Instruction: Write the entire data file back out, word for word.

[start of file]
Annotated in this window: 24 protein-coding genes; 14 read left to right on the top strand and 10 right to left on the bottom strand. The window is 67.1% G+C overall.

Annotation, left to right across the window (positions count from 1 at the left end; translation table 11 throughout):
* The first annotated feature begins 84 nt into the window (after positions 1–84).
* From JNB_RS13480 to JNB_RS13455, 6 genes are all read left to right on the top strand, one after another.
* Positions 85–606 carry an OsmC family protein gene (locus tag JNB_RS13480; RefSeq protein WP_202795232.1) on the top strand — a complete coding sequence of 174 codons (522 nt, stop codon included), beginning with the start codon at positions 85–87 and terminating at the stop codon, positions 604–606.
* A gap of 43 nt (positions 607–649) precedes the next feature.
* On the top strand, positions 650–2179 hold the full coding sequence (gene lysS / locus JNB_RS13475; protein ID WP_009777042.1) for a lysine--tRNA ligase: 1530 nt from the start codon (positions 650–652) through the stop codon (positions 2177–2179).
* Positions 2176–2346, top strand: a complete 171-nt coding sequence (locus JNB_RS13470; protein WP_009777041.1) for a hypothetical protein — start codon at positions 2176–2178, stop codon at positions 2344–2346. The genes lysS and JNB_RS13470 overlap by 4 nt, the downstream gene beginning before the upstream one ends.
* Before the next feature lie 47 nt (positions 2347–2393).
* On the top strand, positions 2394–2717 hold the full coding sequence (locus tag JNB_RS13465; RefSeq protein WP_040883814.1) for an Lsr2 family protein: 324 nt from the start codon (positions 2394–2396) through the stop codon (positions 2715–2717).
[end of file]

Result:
Annotated in this window: 24 protein-coding genes; 14 read left to right on the top strand and 10 right to left on the bottom strand. The window is 67.1% G+C overall.

Annotation, left to right across the window (positions count from 1 at the left end; translation table 11 throughout):
* The first annotated feature begins 84 nt into the window (after positions 1–84).
* From JNB_RS13480 to JNB_RS13455, 6 genes are all read left to right on the top strand, one after another.
* Positions 85–606 carry an OsmC family protein gene (locus tag JNB_RS13480; RefSeq protein WP_202795232.1) on the top strand — a complete coding sequence of 174 codons (522 nt, stop codon included), beginning with the start codon at positions 85–87 and terminating at the stop codon, positions 604–606.
* A gap of 43 nt (positions 607–649) precedes the next feature.
* On the top strand, positions 650–2179 hold the full coding sequence (gene lysS / locus JNB_RS13475; protein ID WP_009777042.1) for a lysine--tRNA ligase: 1530 nt from the start codon (positions 650–652) through the stop codon (positions 2177–2179).
* Positions 2176–2346, top strand: a complete 171-nt coding sequence (locus JNB_RS13470; protein WP_009777041.1) for a hypothetical protein — start codon at positions 2176–2178, stop codon at positions 2344–2346. The genes lysS and JNB_RS13470 overlap by 4 nt, the downstream gene beginning before the upstream one ends.
* Before the next feature lie 47 nt (positions 2347–2393).
* On the top strand, positions 2394–2717 hold the full coding sequence (locus tag JNB_RS13465; RefSeq protein WP_040883814.1) for an Lsr2 family protein: 324 nt from the start codon (positions 2394–2396) through the stop codon (positions 2715–2717).